In May of 2012, my partner (who I refer to as my husband although we are not legally married despite having had the big white wedding in October of 2011) and I participated for the first time in the Campaign for Southern Equality’s We Do action. I wrote about it here. January 14, 2013, found us once again standing in front of the county court clerk applying for a marriage license.
The answer, again, was no.
This year’s action was part of Stage 4. The We Do Campaign travel team accompanied LGBTQ couples from seven southern states as they applied for, and were denied, marriage licenses in an attempt to work toward federal marriage equality. They are a tireless team of dedicated individuals who work in the most grassroots of organizations—their home base is a small donated office space and they are more likely to be found sacking out on the floor of a farm house in Tennessee than in a hotel room at the Hilton.
I had this crazy notion that, because we had done this once before, this January action would be easier. I would be less nervous, less anxious, less emotional. It isn’t easier the second time around.
I knew what was coming. I knew that, because the state of North Carolina passed an amendment in 2012 banning same sex marriage (or even civil unions), that Li and I would be denied our request for a marriage license. We do this because we’ll be denied. That’s the whole reason behind the action. That’s why we call it an action.
But Li and I are in an interesting position. Li is in transition from female to male. As of January 2013, he still had not legally changed his name to Liam and despite the burgeoning facial hair and almost baritone voice (recorded for posterity on the evening news that night), the driver’s license he presented is for “Lisa.” Without the funds to cover what we like to refer to as gender affirmation surgery, Li is not yet eligible to change his gender marker.
But by the time the next action rolls around the driver’s license he presents may well have an “M” where the “F” now stands and the name will be changed from “Lisa” to “Liam.”
And with those two small changes, our request for a marriage license will be approved.
Can you imagine? We are the same two people. We are, for all intents and purposes, currently considered a same sex couple and so we are not allowed to get married in this state. But if the social security office and the DMV recognizes him as male then the state of North Carolina will suddenly, magically, grant us a marriage license.
It would be lovely if we no longer felt such a need to participate in these actions. It would be lovely if they were no longer required. However, I imagine that there will at least be one more. And when that happens, we plan to be there. We will march the several blocks to government center again, faces grave and hands clasped tightly together, hearts beating wildly in anticipation. We will stand outside the clerk’s office once again and watch as our fellow volunteers enter with hopeful smiles and come out crestfallen with tearstained cheeks. We will walk hand-in-hand as we approach the desk, once again surrounded by loved ones, dedicated support staff, and hungry media. We will once again slide our request for a marriage license across the desk and when asked for our proof of identification we will place it in front of the clerk and he or she will inspect it–the “no” already forming on the lips suddenly becomes a “Why yes, we can grant you a license in the state of North Carolina.” And they take our information and they present us with that simple slip of paper that will entitle us, too, the 1100 federal rights that come with legal recognition of our marriage.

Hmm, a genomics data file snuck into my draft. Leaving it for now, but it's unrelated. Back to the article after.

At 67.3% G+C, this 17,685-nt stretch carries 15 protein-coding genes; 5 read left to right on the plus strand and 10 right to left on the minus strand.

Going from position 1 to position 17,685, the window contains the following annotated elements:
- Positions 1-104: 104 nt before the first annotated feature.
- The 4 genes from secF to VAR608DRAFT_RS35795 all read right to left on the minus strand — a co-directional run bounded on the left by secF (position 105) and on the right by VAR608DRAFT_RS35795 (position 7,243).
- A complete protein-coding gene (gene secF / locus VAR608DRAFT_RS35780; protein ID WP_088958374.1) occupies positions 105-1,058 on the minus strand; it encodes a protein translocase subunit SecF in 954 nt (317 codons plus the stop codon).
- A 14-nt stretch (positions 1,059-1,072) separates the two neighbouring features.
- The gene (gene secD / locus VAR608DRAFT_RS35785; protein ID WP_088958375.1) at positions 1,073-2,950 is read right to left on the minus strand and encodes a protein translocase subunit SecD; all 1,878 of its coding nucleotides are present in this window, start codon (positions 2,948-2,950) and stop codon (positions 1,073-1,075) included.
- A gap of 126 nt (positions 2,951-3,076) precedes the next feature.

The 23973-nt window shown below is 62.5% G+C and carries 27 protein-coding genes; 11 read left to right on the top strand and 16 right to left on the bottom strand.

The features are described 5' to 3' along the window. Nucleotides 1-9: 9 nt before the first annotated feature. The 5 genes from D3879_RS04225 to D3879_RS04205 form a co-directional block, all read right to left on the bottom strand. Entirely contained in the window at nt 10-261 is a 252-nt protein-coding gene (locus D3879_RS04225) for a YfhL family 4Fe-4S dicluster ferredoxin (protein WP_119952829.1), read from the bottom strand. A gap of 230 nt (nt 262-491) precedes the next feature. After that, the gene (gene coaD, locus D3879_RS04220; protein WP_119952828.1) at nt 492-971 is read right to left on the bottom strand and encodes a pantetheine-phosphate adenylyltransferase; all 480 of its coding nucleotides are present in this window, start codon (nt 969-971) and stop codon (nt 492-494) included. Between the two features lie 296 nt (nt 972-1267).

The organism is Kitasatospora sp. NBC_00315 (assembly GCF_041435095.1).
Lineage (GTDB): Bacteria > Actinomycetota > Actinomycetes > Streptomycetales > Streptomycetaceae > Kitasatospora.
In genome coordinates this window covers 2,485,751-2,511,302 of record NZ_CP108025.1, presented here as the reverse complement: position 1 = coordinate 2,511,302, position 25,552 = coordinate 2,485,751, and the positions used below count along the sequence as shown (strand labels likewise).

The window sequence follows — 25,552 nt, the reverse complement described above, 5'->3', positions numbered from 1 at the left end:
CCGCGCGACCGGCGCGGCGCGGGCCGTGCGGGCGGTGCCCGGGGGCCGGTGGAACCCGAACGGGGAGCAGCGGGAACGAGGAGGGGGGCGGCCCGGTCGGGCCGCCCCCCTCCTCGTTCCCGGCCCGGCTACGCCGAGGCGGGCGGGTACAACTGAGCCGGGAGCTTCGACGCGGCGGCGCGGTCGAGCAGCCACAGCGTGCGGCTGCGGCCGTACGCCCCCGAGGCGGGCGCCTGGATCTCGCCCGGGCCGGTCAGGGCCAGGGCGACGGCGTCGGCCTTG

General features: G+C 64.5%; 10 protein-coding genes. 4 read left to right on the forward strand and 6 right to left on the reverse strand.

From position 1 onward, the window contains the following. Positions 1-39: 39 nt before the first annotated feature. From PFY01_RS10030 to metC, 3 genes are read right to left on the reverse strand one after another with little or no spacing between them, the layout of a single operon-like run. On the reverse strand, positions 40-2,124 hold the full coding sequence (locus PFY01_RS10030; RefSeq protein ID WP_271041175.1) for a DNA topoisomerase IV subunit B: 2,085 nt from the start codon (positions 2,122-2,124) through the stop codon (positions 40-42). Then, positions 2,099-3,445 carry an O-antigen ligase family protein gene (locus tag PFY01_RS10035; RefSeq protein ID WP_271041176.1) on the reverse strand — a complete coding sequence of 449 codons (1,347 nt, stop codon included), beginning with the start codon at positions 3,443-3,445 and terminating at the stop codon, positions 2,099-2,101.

And we will smile. And we will hold each other tighter. And we will say, “We’re sorry, but we cannot accept this. Six months (or a year) ago, you would not grant us this license because then we presented as a same sex couple. Now we present as male and female and you approve us? We will not accept this license until every one of the couples here can leave with one as well.”
And we will wait. The “no” will be that much more bittersweet but we will have proved a point. We will be the same two people, having known and loved each other for nearly 30 years; two people who parent a child and maintain a home and pay taxes and are active in the church and community at large; two people who have been recognized as married by friends and loved ones but have not been entitled to the same rights as our heterosexual counterparts. We will be the same two people. Within a day of one gender marker change, we will be eligible for all those rights. I find this sad, frightening, absurd, and bordering on the laughable.
We will wait because no matter the gender marker, we are all human beings. We are all just people who love each other and trust that our love is as important as that of the next couple. Marriage should not be based on whether a couple looks “normal” or not; appears to be “one of us.” Federal marriage equality should be allowed because it is a right and we are all guaranteed the same rights under the law as citizens of the United States. We are human and we are equal.
We are the still the same.